Why is student mental health declining and what can we do?

Starting university is a major life transition. It can be both exciting and overwhelming.  Students must manage multiple academic and social pressures, and navigate developmental challenges as they transition to adulthood. Students today are also faced with unique concerns compared to students in the past. This includes the stress of unprecedented financial burden from student loans and increased tuition fees, and the potentially negative consequences on wellbeing of the use of digital technologies and social media.

Recent statistics reveal the extent of the student mental health crisis in the UK. In 2015/16, over 15,000 first-year students in UK universities reported that they had a mental health problem, compared to approximately 3,000 in 2006.6

This increase in disclosure is mirrored by a 94% of higher education institutions reporting an increase in demand for their counselling services. Despite the surge in those seeing help, there is contradictory evidence to suggest that there are many more students who do not seek treatment for mental health problems.

There are a range of implications of worsening mental health among students. Poor mental health has been associated with poorer academic outcomes, as students tend to be less able to effectively manage stress and pressure and, thus, their ability to perform given tasks productively is diminished.They may also be more likely to drop out; statistics highlight a 210% increase in university dropouts among students with mental health problems between 2009/10 and 2014/15.6 Of even greater concern is that student suicides have increased by 79% between 2007 to 2015.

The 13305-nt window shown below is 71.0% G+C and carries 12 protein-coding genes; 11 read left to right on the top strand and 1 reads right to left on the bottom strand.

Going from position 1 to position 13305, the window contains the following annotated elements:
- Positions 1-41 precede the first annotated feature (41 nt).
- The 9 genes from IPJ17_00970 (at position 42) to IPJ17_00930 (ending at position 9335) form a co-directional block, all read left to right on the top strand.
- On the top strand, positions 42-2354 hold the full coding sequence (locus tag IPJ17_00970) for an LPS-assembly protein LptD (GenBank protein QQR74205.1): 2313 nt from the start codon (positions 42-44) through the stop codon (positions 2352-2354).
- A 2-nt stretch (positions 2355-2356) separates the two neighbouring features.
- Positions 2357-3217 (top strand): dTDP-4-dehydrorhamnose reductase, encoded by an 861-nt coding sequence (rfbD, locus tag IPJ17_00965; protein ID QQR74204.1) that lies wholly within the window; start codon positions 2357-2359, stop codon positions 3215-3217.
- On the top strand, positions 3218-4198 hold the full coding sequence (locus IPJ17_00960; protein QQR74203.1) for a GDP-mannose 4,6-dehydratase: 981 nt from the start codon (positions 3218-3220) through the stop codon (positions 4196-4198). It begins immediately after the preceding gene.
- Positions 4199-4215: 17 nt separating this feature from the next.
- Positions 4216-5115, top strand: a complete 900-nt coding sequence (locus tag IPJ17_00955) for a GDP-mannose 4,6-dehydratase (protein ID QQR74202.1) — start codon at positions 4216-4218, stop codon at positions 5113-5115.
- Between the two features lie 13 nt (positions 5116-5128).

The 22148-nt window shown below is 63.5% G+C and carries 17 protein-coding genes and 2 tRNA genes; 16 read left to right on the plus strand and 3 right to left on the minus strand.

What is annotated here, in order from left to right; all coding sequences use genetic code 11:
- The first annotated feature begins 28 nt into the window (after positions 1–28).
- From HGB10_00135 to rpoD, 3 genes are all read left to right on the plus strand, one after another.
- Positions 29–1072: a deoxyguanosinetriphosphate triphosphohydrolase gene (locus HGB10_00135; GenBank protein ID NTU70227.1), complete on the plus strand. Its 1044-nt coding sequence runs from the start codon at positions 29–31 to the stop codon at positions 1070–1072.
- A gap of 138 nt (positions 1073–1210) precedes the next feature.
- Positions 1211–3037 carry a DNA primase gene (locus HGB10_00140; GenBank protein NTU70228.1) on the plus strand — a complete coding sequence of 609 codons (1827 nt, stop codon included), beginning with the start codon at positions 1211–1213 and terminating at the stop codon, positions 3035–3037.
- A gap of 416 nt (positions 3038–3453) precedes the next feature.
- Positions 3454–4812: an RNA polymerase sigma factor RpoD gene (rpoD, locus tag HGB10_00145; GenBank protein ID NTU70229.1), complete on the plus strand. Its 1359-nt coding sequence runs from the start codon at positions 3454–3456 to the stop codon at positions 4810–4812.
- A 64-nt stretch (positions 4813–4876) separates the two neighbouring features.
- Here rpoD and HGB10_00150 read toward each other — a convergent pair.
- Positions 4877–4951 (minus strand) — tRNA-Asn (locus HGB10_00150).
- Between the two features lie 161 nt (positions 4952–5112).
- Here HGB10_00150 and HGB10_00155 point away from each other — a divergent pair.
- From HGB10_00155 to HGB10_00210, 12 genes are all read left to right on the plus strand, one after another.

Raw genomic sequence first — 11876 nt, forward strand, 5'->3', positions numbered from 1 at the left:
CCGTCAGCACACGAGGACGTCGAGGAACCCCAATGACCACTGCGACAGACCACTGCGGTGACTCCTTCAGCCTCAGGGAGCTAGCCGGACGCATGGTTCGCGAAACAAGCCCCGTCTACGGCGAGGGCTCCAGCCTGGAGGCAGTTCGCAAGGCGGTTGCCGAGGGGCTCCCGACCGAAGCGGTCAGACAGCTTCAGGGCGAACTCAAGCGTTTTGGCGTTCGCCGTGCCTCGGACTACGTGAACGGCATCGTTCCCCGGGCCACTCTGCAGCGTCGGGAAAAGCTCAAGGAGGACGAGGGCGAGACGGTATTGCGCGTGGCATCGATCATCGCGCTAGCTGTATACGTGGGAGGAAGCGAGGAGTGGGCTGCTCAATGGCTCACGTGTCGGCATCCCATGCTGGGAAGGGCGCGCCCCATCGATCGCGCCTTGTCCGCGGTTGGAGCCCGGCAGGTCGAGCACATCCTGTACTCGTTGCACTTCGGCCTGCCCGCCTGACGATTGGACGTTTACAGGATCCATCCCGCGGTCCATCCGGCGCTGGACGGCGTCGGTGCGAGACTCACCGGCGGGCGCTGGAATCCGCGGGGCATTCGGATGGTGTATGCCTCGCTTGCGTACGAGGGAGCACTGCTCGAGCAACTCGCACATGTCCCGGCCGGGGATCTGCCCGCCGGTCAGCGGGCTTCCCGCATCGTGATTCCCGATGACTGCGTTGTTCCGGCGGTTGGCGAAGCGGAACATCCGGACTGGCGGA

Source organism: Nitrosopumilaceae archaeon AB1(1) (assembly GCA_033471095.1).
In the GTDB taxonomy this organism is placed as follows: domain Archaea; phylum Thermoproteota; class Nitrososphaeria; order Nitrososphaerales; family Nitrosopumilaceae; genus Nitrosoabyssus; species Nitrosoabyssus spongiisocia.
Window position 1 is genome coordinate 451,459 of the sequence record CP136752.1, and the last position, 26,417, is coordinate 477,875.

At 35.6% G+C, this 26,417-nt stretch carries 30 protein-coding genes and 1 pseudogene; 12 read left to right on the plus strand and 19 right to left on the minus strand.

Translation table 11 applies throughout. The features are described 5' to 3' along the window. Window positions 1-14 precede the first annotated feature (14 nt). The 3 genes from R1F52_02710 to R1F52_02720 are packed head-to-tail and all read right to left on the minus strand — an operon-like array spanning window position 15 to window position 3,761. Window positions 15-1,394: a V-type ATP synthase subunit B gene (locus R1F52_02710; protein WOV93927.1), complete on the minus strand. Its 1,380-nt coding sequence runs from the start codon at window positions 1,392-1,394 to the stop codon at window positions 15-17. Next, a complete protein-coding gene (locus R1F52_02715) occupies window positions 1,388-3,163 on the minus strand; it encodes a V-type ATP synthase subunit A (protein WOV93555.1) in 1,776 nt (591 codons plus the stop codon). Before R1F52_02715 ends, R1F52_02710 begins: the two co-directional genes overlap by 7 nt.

The good news is that student mental health is being pushed higher up the government’s agenda. In 2018 the University Mental Health Charter was introduced and a working group to support students transitioning from school into university/college was formed. Whilst this package was promising the results to date show little impact and  a more proactive approach needs to be taken at government, NHS and higher education level. 

This includes universities adopting a whole-university approach to student mental health, which should be informed by best practice. Universities and higher education institutions should seek to implement currently available programmes to strengthen the current evidence base and identify what refinements are required.

Addressing mental health in students can have a positive effect on mental health in later life. By ensuring student mental health is treated as a societal concern, we can encourage early intervention and action.

By intervening early, at a critical transition point in young people’s lives, we can avoid the long-term risks associated with poor mental health, which can have far-reaching consequences for the next generation.

Share this page

Posted on